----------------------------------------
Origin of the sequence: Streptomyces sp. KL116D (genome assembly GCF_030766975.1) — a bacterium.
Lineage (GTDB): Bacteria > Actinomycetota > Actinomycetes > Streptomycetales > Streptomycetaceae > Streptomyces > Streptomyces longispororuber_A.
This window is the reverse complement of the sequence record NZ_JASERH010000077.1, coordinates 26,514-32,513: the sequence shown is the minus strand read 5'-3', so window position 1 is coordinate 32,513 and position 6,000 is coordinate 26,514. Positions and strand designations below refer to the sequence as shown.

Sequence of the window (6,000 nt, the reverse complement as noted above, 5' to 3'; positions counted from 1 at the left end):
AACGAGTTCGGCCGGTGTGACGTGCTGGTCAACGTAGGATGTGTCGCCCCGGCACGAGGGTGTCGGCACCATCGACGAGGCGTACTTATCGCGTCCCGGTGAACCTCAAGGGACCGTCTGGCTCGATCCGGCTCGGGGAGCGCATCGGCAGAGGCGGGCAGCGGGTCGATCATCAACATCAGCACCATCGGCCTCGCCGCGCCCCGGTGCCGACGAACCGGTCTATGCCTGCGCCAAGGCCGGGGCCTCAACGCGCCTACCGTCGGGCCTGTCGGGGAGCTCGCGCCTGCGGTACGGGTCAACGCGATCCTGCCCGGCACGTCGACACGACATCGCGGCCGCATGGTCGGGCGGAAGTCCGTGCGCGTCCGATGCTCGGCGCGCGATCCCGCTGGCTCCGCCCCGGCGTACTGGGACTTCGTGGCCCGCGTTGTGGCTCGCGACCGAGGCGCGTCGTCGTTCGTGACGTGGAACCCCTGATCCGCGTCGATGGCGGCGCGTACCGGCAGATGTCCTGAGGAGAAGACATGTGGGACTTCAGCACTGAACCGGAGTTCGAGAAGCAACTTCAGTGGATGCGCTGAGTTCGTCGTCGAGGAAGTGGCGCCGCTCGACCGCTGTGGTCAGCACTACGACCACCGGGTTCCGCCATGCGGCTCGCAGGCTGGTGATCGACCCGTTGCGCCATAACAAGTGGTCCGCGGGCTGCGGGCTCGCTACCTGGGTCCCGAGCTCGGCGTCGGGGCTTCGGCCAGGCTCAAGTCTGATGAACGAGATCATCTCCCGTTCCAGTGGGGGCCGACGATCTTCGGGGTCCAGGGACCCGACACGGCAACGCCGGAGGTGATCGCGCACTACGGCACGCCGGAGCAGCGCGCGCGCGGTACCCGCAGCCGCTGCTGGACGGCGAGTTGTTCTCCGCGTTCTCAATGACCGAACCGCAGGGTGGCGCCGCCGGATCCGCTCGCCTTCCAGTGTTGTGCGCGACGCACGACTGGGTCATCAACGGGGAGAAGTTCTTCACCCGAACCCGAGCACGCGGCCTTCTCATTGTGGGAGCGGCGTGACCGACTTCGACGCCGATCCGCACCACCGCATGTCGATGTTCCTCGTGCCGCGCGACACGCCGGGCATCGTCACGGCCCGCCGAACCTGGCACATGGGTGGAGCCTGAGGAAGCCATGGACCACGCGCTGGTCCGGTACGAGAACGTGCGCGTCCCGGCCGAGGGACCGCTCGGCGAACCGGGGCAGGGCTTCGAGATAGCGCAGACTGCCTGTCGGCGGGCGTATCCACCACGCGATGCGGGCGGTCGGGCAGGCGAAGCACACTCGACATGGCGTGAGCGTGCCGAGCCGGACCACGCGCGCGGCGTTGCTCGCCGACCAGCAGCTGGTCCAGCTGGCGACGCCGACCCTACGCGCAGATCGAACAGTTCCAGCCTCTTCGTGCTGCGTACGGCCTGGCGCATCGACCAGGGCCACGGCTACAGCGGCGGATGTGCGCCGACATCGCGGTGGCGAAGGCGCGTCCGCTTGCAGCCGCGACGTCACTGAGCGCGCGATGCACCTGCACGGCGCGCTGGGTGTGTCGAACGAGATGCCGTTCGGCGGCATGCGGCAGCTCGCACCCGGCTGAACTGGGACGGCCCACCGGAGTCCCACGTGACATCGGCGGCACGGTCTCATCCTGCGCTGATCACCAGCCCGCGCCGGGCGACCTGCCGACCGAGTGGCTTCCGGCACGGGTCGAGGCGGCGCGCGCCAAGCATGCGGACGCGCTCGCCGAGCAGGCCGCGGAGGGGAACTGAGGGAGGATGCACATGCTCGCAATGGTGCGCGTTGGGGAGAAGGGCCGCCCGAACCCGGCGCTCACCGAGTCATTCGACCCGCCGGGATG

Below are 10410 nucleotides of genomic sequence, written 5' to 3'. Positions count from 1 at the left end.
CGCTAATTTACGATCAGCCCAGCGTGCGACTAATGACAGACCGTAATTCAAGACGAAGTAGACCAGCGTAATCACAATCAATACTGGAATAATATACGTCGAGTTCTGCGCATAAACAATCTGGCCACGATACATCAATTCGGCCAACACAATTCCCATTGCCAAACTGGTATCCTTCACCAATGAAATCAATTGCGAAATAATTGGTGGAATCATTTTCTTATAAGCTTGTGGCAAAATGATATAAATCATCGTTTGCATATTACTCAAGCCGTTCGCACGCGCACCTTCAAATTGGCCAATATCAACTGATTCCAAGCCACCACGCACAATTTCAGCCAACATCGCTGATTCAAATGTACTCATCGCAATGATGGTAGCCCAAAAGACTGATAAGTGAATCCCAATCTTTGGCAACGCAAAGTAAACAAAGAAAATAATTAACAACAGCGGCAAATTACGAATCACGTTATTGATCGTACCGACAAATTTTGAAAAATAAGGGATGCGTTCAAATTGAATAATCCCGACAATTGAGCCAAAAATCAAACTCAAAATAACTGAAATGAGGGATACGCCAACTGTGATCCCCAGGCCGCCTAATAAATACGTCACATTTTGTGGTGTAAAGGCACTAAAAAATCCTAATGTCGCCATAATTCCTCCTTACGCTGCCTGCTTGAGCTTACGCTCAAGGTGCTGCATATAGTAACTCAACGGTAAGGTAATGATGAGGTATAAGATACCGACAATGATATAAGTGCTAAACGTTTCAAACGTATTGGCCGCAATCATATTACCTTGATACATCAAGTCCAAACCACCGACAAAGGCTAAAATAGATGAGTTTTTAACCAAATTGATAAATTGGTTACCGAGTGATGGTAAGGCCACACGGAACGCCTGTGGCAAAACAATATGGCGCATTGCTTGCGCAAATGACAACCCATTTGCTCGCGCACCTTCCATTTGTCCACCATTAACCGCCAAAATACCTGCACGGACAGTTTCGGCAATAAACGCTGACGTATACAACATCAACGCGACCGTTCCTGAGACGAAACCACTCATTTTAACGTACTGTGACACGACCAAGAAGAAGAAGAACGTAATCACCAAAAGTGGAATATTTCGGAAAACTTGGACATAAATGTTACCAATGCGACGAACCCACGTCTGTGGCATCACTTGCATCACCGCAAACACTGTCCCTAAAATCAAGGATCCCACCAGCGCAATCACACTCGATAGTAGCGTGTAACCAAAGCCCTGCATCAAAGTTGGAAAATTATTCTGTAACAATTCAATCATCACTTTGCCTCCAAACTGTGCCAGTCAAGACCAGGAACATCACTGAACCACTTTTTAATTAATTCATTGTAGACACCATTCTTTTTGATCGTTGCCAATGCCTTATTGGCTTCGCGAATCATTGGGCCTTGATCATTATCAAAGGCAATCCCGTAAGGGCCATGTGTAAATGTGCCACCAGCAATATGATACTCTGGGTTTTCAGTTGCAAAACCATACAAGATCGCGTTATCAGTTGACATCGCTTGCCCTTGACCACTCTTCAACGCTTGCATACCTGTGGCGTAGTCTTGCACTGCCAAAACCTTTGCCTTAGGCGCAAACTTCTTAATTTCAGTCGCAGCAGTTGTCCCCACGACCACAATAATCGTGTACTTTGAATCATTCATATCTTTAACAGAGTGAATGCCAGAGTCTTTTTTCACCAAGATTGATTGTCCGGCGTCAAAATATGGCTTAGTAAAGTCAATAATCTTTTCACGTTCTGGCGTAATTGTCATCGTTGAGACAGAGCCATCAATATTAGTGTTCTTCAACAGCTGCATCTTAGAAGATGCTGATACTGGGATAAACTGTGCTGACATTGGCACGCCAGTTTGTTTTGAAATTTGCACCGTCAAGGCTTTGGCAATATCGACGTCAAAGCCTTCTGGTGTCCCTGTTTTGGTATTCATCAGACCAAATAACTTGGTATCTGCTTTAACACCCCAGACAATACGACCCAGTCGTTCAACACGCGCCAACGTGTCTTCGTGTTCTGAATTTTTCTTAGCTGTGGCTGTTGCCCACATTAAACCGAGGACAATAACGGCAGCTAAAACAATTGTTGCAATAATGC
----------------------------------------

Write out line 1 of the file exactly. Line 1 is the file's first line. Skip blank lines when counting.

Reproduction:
Origin of the sequence: Streptomyces sp. KL116D (genome assembly GCF_030766975.1) — a bacterium.